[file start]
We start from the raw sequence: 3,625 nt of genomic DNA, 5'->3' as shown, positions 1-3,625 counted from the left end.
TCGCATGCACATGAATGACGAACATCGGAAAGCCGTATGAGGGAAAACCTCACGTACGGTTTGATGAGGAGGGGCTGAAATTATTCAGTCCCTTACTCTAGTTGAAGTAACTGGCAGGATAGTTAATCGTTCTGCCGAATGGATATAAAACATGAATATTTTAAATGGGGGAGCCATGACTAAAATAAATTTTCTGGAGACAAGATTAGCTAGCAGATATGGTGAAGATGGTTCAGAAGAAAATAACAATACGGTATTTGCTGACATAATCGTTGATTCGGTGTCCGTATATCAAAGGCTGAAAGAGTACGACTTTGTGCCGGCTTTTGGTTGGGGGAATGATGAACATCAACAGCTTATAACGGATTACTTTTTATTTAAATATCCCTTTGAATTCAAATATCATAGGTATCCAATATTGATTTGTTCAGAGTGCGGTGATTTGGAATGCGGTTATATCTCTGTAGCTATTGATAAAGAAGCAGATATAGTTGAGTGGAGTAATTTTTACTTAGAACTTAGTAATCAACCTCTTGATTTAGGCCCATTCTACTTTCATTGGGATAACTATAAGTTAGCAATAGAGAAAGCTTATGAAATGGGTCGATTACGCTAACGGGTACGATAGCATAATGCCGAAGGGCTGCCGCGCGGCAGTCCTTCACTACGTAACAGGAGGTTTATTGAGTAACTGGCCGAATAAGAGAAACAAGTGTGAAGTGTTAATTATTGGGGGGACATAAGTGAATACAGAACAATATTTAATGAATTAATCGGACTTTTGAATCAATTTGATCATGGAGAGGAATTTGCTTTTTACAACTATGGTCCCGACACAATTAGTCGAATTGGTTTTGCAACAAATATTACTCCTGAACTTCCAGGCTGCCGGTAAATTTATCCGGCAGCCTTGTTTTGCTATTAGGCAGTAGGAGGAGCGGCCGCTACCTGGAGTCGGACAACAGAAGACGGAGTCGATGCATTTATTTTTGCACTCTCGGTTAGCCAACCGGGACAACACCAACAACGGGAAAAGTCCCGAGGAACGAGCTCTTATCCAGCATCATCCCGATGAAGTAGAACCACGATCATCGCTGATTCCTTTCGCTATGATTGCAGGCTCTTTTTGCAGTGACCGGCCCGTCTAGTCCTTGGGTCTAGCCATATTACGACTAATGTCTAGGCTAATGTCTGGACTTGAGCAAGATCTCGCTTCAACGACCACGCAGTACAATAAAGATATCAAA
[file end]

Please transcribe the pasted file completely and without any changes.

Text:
We start from the raw sequence: 3,625 nt of genomic DNA, 5'->3' as shown, positions 1-3,625 counted from the left end.
TCGCATGCACATGAATGACGAACATCGGAAAGCCGTATGAGGGAAAACCTCACGTACGGTTTGATGAGGAGGGGCTGAAATTATTCAGTCCCTTACTCTAGTTGAAGTAACTGGCAGGATAGTTAATCGTTCTGCCGAATGGATATAAAACATGAATATTTTAAATGGGGGAGCCATGACTAAAATAAATTTTCTGGAGACAAGATTAGCTAGCAGATATGGTGAAGATGGTTCAGAAGAAAATAACAATACGGTATTTGCTGACATAATCGTTGATTCGGTGTCCGTATATCAAAGGCTGAAAGAGTACGACTTTGTGCCGGCTTTTGGTTGGGGGAATGATGAACATCAACAGCTTATAACGGATTACTTTTTATTTAAATATCCCTTTGAATTCAAATATCATAGGTATCCAATATTGATTTGTTCAGAGTGCGGTGATTTGGAATGCGGTTATATCTCTGTAGCTATTGATAAAGAAGCAGATATAGTTGAGTGGAGTAATTTTTACTTAGAACTTAGTAATCAACCTCTTGATTTAGGCCCATTCTACTTTCATTGGGATAACTATAAGTTAGCAATAGAGAAAGCTTATGAAATGGGTCGATTACGCTAACGGGTACGATAGCATAATGCCGAAGGGCTGCCGCGCGGCAGTCCTTCACTACGTAACAGGAGGTTTATTGAGTAACTGGCCGAATAAGAGAAACAAGTGTGAAGTGTTAATTATTGGGGGGACATAAGTGAATACAGAACAATATTTAATGAATTAATCGGACTTTTGAATCAATTTGATCATGGAGAGGAATTTGCTTTTTACAACTATGGTCCCGACACAATTAGTCGAATTGGTTTTGCAACAAATATTACTCCTGAACTTCCAGGCTGCCGGTAAATTTATCCGGCAGCCTTGTTTTGCTATTAGGCAGTAGGAGGAGCGGCCGCTACCTGGAGTCGGACAACAGAAGACGGAGTCGATGCATTTATTTTTGCACTCTCGGTTAGCCAACCGGGACAACACCAACAACGGGAAAAGTCCCGAGGAACGAGCTCTTATCCAGCATCATCCCGATGAAGTAGAACCACGATCATCGCTGATTCCTTTCGCTATGATTGCAGGCTCTTTTTGCAGTGACCGGCCCGTCTAGTCCTTGGGTCTAGCCATATTACGACTAATGTCTAGGCTAATGTCTGGACTTGAGCAAGATCTCGCTTCAACGACCACGCAGTACAATAAAGATATCAAA